Former Yankees pitcher Hideki Irabu found dead

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LOS ANGELES (AP) - Hideki Irabu joined the New York Yankees 14 years ago in a swell of international excitement. The quirky, flamethrowing Japanese right-hander seemed destined to become a pioneering star for American baseball’s marquee franchise.

Irabu never reached those enormous expectations, and his career spiraled. On Wednesday, the 42-year-old was found dead, an apparent suicide in a home in Rancho Palos Verdes, a wealthy Los Angeles suburb.

“He was a world-class pitcher,” said former major league manager Bobby Valentine, who managed Irabu in Japan in 1995. “When Nolan Ryan saw him, he said he had never seen anything like it. There were just some days when he was as good a pitcher as I had ever seen. A fabulous arm.”

Los Angeles County coroner’s official Ed Winter said his office is investigating Irabu’s death as a suicide, revealing no additional circumstances. An autopsy will be performed Friday or Saturday.

Irabu was billed as the Japanese version of Ryan when he arrived in the United States in 1997, a hard-throwing starter with a 98-mph fastball who excelled as a strikeout specialist _ an almost unfair addition to the defending World Series champions.

After an impressive debut with the Yankees that summer, he was a disappointment to the Yankees and himself during three seasons in the Bronx. Instead, he was forever tagged with a label from late Yankees owner George Steinbrenner, who called him a “fat … toad” after Irabu failed to cover first base during an exhibition game.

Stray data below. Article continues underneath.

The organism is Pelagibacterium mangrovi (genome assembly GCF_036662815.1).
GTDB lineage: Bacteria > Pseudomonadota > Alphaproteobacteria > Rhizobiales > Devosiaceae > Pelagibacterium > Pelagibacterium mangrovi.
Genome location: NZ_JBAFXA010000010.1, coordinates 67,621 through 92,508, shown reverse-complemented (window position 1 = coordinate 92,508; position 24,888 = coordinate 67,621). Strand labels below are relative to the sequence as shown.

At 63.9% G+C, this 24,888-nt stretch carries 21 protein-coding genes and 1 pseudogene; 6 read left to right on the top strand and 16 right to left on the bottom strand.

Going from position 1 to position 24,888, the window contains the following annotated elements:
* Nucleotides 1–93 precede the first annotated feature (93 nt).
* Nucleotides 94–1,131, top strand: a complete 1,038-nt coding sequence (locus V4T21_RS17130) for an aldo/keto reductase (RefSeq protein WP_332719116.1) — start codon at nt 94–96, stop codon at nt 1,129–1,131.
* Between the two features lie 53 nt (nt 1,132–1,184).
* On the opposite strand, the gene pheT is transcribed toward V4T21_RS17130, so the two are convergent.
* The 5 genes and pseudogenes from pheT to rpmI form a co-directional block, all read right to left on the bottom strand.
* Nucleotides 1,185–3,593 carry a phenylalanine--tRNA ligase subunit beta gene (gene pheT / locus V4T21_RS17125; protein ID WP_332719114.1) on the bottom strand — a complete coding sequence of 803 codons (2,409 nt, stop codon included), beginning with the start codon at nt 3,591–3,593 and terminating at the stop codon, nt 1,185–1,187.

Irabu finished 34-35 with a 5.15 ERA in his tenure with the Yankees, two years in Montreal and a final season in the Texas bullpen in 2002. He was a member of two Yankees teams that won the World Series, but his only postseason action was a single relief appearance in the 1999 AL championship series when Boston tagged him for 13 hits.

Irabu pitched in an American independent league and signed with a Japanese team in recent years while living with his family in Southern California. Neighbors believe Irabu had grown despondent recently because of a split with his wife.

Mary Feuerlicht said she was about to go pick up her son on Wednesday morning when a man came running down the driveway from Irabu’s large two-story home, perched atop a hill with views of the harbor and downtown Los Angeles, pleading with her to call police.

Feuerlicht said she was later told by sheriff’s deputies and the man who asked her for help that Irabu’s wife had left him, taking their two young daughters. She hadn’t seen Irabu’s wife and children for two months, but said the family regularly left town for the summer.

“When I saw him for the past month or so he seemed kind of down,” she said. “He wasn’t kind of perky like I’ve seen him before.”

Ichiro Sakashita, who identified himself as Irabu’s friend, arrived late Thursday to place huge bouquets of flowers in front of the former player’s home. Sakashita said Irabu wanted to become a baseball coach and stay involved with the sport after his retirement, but ultimately decided to spend time with his family.

Sakashita said Irabu and his wife had been separated for about a month.

“He decided to go to heaven,” he said. “So we must accept that.”

Irabu’s death is the second apparent suicide by a sports figure this week. Police say American Olympic freestyle skier Jeret “Speedy” Peterson shot himself in a Utah canyon on Monday.

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